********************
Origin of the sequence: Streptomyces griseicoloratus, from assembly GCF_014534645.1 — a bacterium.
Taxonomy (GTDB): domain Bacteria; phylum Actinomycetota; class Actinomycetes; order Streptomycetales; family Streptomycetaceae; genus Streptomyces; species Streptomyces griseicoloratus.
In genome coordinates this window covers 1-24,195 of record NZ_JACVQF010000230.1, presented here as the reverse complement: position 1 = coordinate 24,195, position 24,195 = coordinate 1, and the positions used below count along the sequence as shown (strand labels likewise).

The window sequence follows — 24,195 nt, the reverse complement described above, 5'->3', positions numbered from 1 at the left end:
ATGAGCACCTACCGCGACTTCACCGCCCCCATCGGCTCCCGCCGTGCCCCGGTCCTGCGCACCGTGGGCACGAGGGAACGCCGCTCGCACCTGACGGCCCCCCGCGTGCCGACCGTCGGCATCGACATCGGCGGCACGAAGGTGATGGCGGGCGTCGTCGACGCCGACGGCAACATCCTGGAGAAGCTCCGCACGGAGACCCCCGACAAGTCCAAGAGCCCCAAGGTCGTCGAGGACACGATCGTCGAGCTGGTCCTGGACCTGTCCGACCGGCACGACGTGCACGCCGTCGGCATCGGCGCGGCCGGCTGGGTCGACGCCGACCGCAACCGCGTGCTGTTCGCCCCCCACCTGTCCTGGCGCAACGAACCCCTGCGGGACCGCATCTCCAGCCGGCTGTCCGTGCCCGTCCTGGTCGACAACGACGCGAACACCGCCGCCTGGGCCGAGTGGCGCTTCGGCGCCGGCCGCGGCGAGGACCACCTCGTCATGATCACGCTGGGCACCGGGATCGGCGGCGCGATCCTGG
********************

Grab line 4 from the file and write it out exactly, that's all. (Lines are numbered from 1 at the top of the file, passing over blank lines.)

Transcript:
The window sequence follows — 24,195 nt, the reverse complement described above, 5'->3', positions numbered from 1 at the left end: